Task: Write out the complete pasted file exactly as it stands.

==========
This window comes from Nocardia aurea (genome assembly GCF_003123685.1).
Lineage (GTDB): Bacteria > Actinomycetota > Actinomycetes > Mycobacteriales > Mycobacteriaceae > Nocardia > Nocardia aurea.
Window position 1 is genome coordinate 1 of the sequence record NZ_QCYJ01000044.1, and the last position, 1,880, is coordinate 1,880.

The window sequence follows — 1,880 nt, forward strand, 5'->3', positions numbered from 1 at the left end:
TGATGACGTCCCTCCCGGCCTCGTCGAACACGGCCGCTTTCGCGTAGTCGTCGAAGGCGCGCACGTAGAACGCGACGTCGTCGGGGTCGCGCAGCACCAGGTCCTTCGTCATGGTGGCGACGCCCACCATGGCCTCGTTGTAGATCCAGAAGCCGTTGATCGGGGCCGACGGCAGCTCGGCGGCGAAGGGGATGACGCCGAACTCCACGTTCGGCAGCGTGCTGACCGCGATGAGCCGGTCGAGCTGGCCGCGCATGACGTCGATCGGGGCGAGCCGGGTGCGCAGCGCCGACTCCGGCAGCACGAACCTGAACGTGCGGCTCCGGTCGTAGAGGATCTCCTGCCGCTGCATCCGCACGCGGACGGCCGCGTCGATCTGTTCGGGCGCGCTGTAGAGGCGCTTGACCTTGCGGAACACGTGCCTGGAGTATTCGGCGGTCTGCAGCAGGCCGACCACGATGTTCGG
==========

This window comes from Nocardia aurea (genome assembly GCF_003123685.1).
Lineage (GTDB): Bacteria > Actinomycetota > Actinomycetes > Mycobacteriales > Mycobacteriaceae > Nocardia > Nocardia aurea.
Window position 1 is genome coordinate 1 of the sequence record NZ_QCYJ01000044.1, and the last position, 1,880, is coordinate 1,880.

The window sequence follows — 1,880 nt, forward strand, 5'->3', positions numbered from 1 at the left end:
TGATGACGTCCCTCCCGGCCTCGTCGAACACGGCCGCTTTCGCGTAGTCGTCGAAGGCGCGCACGTAGAACGCGACGTCGTCGGGGTCGCGCAGCACCAGGTCCTTCGTCATGGTGGCGACGCCCACCATGGCCTCGTTGTAGATCCAGAAGCCGTTGATCGGGGCCGACGGCAGCTCGGCGGCGAAGGGGATGACGCCGAACTCCACGTTCGGCAGCGTGCTGACCGCGATGAGCCGGTCGAGCTGGCCGCGCATGACGTCGATCGGGGCGAGCCGGGTGCGCAGCGCCGACTCCGGCAGCACGAACCTGAACGTGCGGCTCCGGTCGTAGAGGATCTCCTGCCGCTGCATCCGCACGCGGACGGCCGCGTCGATCTGTTCGGGCGCGCTGTAGAGGCGCTTGACCTTGCGGAACACGTGCCTGGAGTATTCGGCGGTCTGCAGCAGGCCGACCACGATGTTCGG